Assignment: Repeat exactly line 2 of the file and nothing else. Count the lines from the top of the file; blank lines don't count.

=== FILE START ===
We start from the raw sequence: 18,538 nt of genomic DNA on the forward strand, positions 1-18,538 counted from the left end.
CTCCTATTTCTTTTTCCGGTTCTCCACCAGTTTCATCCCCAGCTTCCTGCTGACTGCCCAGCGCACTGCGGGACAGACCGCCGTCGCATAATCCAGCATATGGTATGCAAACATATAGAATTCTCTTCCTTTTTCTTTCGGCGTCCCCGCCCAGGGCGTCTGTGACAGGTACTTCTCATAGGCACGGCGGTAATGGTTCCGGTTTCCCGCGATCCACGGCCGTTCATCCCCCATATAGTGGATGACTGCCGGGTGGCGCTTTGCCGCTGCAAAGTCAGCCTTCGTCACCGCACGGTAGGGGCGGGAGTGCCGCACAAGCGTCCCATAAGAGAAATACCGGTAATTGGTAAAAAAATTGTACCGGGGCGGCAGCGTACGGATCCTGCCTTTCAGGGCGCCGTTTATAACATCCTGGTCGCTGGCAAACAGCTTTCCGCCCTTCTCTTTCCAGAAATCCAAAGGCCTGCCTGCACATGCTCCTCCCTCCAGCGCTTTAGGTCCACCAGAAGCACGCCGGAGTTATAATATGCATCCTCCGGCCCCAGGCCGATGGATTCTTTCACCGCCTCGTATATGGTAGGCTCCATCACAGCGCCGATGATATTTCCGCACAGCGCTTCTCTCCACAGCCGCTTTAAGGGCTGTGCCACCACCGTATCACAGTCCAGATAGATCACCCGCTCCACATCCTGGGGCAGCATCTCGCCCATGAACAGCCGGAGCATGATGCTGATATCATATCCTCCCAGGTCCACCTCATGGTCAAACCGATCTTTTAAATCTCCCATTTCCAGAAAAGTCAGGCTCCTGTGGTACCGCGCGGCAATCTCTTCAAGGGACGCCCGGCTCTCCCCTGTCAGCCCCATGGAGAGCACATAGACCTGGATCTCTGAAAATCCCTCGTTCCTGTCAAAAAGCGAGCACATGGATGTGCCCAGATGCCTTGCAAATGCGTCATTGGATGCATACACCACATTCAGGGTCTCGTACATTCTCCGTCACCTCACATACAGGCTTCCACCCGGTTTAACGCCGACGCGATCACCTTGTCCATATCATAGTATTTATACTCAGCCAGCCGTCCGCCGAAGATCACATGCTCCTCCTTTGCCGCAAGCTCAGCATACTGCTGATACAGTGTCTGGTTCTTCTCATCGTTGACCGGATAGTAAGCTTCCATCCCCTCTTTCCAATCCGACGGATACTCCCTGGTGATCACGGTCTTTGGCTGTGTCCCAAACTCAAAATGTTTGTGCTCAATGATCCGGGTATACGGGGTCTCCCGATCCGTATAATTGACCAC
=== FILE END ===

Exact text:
CTCCTATTTCTTTTTCCGGTTCTCCACCAGTTTCATCCCCAGCTTCCTGCTGACTGCCCAGCGCACTGCGGGACAGACCGCCGTCGCATAATCCAGCATATGGTATGCAAACATATAGAATTCTCTTCCTTTTTCTTTCGGCGTCCCCGCCCAGGGCGTCTGTGACAGGTACTTCTCATAGGCACGGCGGTAATGGTTCCGGTTTCCCGCGATCCACGGCCGTTCATCCCCCATATAGTGGATGACTGCCGGGTGGCGCTTTGCCGCTGCAAAGTCAGCCTTCGTCACCGCACGGTAGGGGCGGGAGTGCCGCACAAGCGTCCCATAAGAGAAATACCGGTAATTGGTAAAAAAATTGTACCGGGGCGGCAGCGTACGGATCCTGCCTTTCAGGGCGCCGTTTATAACATCCTGGTCGCTGGCAAACAGCTTTCCGCCCTTCTCTTTCCAGAAATCCAAAGGCCTGCCTGCACATGCTCCTCCCTCCAGCGCTTTAGGTCCACCAGAAGCACGCCGGAGTTATAATATGCATCCTCCGGCCCCAGGCCGATGGATTCTTTCACCGCCTCGTATATGGTAGGCTCCATCACAGCGCCGATGATATTTCCGCACAGCGCTTCTCTCCACAGCCGCTTTAAGGGCTGTGCCACCACCGTATCACAGTCCAGATAGATCACCCGCTCCACATCCTGGGGCAGCATCTCGCCCATGAACAGCCGGAGCATGATGCTGATATCATATCCTCCCAGGTCCACCTCATGGTCAAACCGATCTTTTAAATCTCCCATTTCCAGAAAAGTCAGGCTCCTGTGGTACCGCGCGGCAATCTCTTCAAGGGACGCCCGGCTCTCCCCTGTCAGCCCCATGGAGAGCACATAGACCTGGATCTCTGAAAATCCCTCGTTCCTGTCAAAAAGCGAGCACATGGATGTGCCCAGATGCCTTGCAAATGCGTCATTGGATGCATACACCACATTCAGGGTCTCGTACATTCTCCGTCACCTCACATACAGGCTTCCACCCGGTTTAACGCCGACGCGATCACCTTGTCCATATCATAGTATTTATACTCAGCCAGCCGTCCGCCGAAGATCACATGCTCCTCCTTTGCCGCAAGCTCAGCATACTGCTGATACAGTGTCTGGTTCTTCTCATCGTTGACCGGATAGTAAGCTTCCATCCCCTCTTTCCAATCCGACGGATACTCCCTGGTGATCACGGTCTTTGGCTGTGTCCCAAACTCAAAATGTTTGTGCTCAATGATCCGGGTATACGGGGTCTCCCGATCCGTATAATTGACCAC